Battle of Marathon

Dafato Team | May 26, 2022

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The Battle of Marathon (Ancient Greek: ἡ ἐν Μαραθῶνι μάχη, hē en Marathôni máchē) was fought in August or September 490 BCE as part of the First Persian War and pitted the forces of the polis of Athens, supported by those of Plataea and commanded by the polemarch Callimachus, against those of the Persian Empire, commanded by the generals Dati and Artafernes.

The origin of the clash must be sought in the military support that the Greek poleis of Athens and Eretria had provided to the Hellenic colonies of Ionia when they rebelled against the empire. Determined to punish them severely, King Darius I of Persia organized a military expedition that was undertaken in 490 B.C.E.: having subdued the Cycladic islands and reached the island of Euboea by sea, the two commanders landed a force that besieged and destroyed the city of Eretria; the fleet continued on to Attica, landing in a coastal plain near the city of Marathon.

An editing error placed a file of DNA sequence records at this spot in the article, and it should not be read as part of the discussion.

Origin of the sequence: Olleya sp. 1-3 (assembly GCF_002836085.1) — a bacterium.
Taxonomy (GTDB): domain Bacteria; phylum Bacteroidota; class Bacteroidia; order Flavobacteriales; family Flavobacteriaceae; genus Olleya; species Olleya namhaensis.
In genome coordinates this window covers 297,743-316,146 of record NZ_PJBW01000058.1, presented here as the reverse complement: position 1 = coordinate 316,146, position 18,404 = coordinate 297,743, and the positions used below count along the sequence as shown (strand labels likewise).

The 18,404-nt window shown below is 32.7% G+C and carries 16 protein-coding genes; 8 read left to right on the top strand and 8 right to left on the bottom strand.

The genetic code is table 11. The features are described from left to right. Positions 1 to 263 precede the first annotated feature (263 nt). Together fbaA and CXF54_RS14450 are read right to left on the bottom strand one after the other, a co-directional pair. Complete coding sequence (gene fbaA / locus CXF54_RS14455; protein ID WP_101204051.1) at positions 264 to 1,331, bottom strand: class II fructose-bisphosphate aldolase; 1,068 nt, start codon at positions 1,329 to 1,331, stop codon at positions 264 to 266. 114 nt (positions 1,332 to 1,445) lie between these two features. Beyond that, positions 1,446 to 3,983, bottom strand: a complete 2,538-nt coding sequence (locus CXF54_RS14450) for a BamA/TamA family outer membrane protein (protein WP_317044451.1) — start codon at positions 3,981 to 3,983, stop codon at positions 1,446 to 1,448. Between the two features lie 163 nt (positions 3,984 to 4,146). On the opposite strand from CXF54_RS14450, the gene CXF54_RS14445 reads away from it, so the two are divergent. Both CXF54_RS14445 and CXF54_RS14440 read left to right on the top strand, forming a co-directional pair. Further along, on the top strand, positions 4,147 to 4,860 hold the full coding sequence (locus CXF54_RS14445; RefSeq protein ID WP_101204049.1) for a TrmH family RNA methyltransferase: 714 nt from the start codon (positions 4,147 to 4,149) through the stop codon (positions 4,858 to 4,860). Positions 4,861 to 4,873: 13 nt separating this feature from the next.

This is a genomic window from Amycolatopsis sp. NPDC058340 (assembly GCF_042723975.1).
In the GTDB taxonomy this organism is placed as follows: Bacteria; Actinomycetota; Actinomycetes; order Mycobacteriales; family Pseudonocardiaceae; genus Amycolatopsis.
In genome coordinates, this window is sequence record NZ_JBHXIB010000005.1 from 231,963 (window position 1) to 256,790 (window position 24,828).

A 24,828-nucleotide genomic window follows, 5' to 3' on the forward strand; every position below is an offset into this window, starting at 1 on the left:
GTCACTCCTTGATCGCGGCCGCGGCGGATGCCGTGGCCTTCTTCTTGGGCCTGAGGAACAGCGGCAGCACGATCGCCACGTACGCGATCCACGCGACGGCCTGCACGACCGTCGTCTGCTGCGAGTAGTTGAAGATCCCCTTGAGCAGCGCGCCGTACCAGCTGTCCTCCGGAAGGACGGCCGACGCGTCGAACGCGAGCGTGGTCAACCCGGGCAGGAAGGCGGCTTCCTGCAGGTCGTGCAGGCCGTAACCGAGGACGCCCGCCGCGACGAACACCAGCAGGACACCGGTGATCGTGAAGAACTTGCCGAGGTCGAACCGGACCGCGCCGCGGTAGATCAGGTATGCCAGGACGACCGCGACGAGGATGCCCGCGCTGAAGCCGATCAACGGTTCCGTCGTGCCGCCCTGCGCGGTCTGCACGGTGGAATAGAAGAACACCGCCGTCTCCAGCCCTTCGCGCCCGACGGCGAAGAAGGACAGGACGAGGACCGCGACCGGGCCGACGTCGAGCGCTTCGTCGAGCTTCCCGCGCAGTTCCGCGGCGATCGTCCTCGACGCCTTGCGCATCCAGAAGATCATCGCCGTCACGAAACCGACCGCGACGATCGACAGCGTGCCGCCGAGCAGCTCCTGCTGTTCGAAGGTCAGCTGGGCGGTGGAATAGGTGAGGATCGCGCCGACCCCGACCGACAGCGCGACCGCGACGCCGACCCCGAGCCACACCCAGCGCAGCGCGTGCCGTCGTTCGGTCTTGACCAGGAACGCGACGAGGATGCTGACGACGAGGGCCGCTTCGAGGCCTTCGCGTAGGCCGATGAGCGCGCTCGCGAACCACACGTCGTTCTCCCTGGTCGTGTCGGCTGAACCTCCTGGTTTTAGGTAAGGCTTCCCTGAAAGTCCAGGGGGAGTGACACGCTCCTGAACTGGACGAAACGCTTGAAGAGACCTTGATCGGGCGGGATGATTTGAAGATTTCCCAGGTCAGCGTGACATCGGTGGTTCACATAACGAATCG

Learning of the landing, the Athenian forces along with a handful of Plataean hoplites rushed toward the plain with the intention of blocking the advance of the larger Persian army. Once they decided to give battle, the Athenians succeeded in encircling the enemy, who, panicked, fled disorderly to the ships, thus decreeing their own defeat. Re-embarking, the Persians circumnavigated Cape Sunius, planning to carry the attack directly to the unarmed Athens, but the Athenian army led by the strategist Miltiades, rushing toward the city in forced marches, was able to foil the Persian landing on the coast near Piraeus. The surprise having failed, the attackers returned to Asia Minor with the prisoners captured at Eretria.

The Battle of Marathon is also famous for the legend of the emerodrome Pheidippides who, according to Lucian of Samosata, allegedly ran uninterruptedly from Marathon to Athens to announce victory and, upon arriving there, died from the effort. Although it is a mixture of several ancient stories, the tale of that feat has endured through the centuries to the point of inspiring the conception of the marathon running race, which in 1896 was introduced into the official program of the first modern Olympic Games held in Athens.